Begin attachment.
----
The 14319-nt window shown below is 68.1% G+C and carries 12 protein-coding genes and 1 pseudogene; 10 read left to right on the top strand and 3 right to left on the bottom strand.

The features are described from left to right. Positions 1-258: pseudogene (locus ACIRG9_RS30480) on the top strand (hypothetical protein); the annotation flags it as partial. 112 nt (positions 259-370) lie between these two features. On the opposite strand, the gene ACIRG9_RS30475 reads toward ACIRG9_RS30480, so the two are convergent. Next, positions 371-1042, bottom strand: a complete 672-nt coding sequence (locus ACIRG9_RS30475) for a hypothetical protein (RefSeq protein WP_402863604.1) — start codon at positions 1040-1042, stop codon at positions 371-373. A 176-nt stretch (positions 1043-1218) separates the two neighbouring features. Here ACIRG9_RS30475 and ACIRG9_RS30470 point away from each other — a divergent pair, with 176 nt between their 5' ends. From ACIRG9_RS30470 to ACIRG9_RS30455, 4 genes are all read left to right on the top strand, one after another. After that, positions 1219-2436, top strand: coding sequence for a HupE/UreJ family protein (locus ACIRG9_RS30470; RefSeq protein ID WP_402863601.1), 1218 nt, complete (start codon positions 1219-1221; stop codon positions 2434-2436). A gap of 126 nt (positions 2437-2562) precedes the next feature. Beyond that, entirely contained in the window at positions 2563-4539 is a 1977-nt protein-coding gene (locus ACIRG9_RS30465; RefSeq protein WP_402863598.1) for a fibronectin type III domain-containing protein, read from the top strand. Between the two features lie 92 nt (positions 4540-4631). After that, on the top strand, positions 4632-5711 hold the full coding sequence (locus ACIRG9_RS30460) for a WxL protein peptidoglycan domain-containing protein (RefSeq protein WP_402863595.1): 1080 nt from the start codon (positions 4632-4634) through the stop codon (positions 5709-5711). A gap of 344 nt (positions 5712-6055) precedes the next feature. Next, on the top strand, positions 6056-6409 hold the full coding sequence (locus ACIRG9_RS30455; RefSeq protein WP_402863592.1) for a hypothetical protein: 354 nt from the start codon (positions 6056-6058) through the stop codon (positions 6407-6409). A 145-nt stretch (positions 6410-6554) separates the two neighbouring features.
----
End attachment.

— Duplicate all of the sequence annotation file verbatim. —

The 14319-nt window shown below is 68.1% G+C and carries 12 protein-coding genes and 1 pseudogene; 10 read left to right on the top strand and 3 right to left on the bottom strand.

The features are described from left to right. Positions 1-258: pseudogene (locus ACIRG9_RS30480) on the top strand (hypothetical protein); the annotation flags it as partial. 112 nt (positions 259-370) lie between these two features. On the opposite strand, the gene ACIRG9_RS30475 reads toward ACIRG9_RS30480, so the two are convergent. Next, positions 371-1042, bottom strand: a complete 672-nt coding sequence (locus ACIRG9_RS30475) for a hypothetical protein (RefSeq protein WP_402863604.1) — start codon at positions 1040-1042, stop codon at positions 371-373. A 176-nt stretch (positions 1043-1218) separates the two neighbouring features. Here ACIRG9_RS30475 and ACIRG9_RS30470 point away from each other — a divergent pair, with 176 nt between their 5' ends. From ACIRG9_RS30470 to ACIRG9_RS30455, 4 genes are all read left to right on the top strand, one after another. After that, positions 1219-2436, top strand: coding sequence for a HupE/UreJ family protein (locus ACIRG9_RS30470; RefSeq protein ID WP_402863601.1), 1218 nt, complete (start codon positions 1219-1221; stop codon positions 2434-2436). A gap of 126 nt (positions 2437-2562) precedes the next feature. Beyond that, entirely contained in the window at positions 2563-4539 is a 1977-nt protein-coding gene (locus ACIRG9_RS30465; RefSeq protein WP_402863598.1) for a fibronectin type III domain-containing protein, read from the top strand. Between the two features lie 92 nt (positions 4540-4631). After that, on the top strand, positions 4632-5711 hold the full coding sequence (locus ACIRG9_RS30460) for a WxL protein peptidoglycan domain-containing protein (RefSeq protein WP_402863595.1): 1080 nt from the start codon (positions 4632-4634) through the stop codon (positions 5709-5711). A gap of 344 nt (positions 5712-6055) precedes the next feature. Next, on the top strand, positions 6056-6409 hold the full coding sequence (locus ACIRG9_RS30455; RefSeq protein WP_402863592.1) for a hypothetical protein: 354 nt from the start codon (positions 6056-6058) through the stop codon (positions 6407-6409). A 145-nt stretch (positions 6410-6554) separates the two neighbouring features.